We performed two experiments to basically validate the concept as a strategy for correcting photoacoustic signals for fluence variations throughout the medium. In these experiments we used the acousto-optic technique as a way to tag photons in a specific location. Results show that the variation in photoacoustic signals as caused by fluence variations has been corrected at an accuracy of 5%. The peak-to-peak times of the bipolar signals of the three absorbing objects (Fig. 6(a) and 6(b)) in the first experiment are identical, indicating that frequency dependent attenuation, if any, has affected the signals to an equal amount. Hence it is safe to assume that the bipolar signal amplitudes are proportional to the original photoelastic stresses inside the absorbers. The possible contributing factors to the local minima in AO signal at insertion locations (Fig. 6(c), Fig. 7(c)) can be optical absorption in the insertion and their acoustic impedance mismatch between nylon (3.14MPa.s/m [19]) and water, 1.48 MPa.s/m). This impedance mismatch can affect the estimation of tagged signal, by affecting the tagging efficiency. However, this wouldn’t affect our results as far as we are using the same type of insertions, which allows us to merge the tagging efficiency into the constant C in Eq. (11). In the second experiment we used nylon tubes filled with two different ink solutions with a ratio of absorption coefficients of 3.3. Results showed further evidence of the potential of our technique to achieve fluence-corrected photoacoustic measurements by estimating relative absorption coefficients with a ratio of 3.1 between the absorbers using Eq. (11). The technique in its current stage can be used for example to correct the effect of wavelength-dependence of the photoacoustic signal in spectroscopy without use of any computational model.

Combining photoacoustics and acousto-optics may bring experimental absolute optical absorption imaging closer. However, the presented theory needs to be elaborated. Further work will focus on bridging the gap between the simple discrete labeling volume with unit tagging efficiency presented in the theory and the simulations, and the physically real ultrasound focus which is soft, of complicated shape and with a small tagging efficiency. In fact, both volume and efficiency can be affected by many parameters as acoustic attenuation, tissue type at the focal region, and coupling of US and tissue. Also, acousto-optic signals generally suffer from high noise levels. This is especially true in vivo where tissue motion can cause optical speckle decorrelation. Many detection techniques are investigated by other research groups to overcome these problems. Gross et al. [17] has proposed a method to detect tagged photons based on heterodyne parallel speckle detection which allows highly sensitive detection. Other research groups proposed a detection technique based on a photorefractive crystal with fast response time [20], or by applying a quantum spectral filter based on spectral hole burning [21] which allows to overcome speckle decorrelation. These promising techniques have to prove their ability in vivo. The presented model assumed perfect reconstruction of the initial stresses generated in the medium, which in general will not be an easy task in an experiment. In fact, it depends on many parameters such as acoustic coupling, transducer efficiency, mechanical response, transducer characteristics, and on the availability of sufficient ultrasound data. Therefore, some calibration will be needed to accomplish the absolute quantification.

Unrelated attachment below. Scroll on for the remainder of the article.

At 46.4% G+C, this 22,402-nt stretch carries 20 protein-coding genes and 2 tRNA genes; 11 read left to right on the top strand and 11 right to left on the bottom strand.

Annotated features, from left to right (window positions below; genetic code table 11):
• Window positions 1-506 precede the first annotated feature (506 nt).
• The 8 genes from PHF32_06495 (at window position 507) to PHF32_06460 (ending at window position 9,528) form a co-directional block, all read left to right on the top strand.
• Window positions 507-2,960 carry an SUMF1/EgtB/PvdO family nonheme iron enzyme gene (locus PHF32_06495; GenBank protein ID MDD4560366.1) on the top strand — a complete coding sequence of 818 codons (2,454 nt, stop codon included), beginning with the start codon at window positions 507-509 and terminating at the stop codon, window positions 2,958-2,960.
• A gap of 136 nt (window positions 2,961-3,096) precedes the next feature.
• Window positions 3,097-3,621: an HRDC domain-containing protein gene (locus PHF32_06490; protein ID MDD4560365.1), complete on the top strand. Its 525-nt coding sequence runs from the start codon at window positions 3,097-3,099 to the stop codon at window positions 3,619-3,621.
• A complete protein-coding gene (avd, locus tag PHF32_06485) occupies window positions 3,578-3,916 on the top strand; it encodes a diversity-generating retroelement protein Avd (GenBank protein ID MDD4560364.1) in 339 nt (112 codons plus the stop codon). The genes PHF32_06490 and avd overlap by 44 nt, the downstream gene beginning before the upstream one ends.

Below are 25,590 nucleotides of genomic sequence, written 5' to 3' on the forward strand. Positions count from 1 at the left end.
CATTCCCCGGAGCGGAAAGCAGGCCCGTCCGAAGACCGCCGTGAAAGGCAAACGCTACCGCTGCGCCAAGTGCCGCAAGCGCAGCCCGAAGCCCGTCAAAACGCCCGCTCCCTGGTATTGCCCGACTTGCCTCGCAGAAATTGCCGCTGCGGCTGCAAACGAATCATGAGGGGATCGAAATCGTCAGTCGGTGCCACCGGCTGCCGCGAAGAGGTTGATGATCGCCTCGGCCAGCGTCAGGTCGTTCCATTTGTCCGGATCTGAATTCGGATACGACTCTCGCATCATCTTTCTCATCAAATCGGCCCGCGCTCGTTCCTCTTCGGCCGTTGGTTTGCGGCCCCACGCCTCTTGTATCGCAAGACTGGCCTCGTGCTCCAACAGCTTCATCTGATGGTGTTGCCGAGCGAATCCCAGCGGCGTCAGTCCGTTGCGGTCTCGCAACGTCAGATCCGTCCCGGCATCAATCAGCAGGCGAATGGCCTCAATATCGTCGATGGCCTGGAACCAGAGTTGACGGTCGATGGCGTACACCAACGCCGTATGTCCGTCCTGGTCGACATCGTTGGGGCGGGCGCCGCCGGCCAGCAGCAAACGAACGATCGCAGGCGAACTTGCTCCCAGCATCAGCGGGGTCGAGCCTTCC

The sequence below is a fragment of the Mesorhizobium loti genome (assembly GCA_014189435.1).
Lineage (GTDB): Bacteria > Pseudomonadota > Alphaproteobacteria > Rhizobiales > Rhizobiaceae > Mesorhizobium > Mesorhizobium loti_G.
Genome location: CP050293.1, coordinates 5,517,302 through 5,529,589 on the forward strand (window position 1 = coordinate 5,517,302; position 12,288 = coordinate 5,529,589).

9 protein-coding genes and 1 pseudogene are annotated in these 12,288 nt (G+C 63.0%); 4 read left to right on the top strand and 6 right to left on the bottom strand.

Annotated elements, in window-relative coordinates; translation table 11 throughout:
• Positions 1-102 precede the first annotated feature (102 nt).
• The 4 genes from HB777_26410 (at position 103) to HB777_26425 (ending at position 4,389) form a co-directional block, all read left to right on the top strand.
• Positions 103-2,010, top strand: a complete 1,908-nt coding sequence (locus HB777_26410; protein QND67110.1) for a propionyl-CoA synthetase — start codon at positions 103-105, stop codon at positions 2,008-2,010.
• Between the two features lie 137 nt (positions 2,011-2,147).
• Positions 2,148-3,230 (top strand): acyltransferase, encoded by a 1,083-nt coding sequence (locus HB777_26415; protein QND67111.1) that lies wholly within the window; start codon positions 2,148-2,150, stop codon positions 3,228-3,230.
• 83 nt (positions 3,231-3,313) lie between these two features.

The eventual goal of the presented approach is quantitative absorption mapping which will allow for quantitative chromophore mapping. This will enable local quantification of natural chromophores such as hemoglobin, e.g. as a result of angiogenic processes or angiogenesis inhibition. Another application is the quantification of targeted contrast agents and the concentration of locally delivered drugs. These applications will be useful in fundamental research, drug development and clinical treatment monitoring. Absolute absorption imaging being our ultimate goal, the intermediate goal of fluence variation compensation, purely based on experiments, is more within reach and very useful in itself.

## Acknowledgments

This research was supported by the Technology Foundation in the Netherlands (STW) under vici-grant 10831, by Agentschap NL under Eureka grant E!4993, and by the MIRA Institute of the University of Twente. Robert Molenaar and Jithin Jose are acknowledged for experimental support.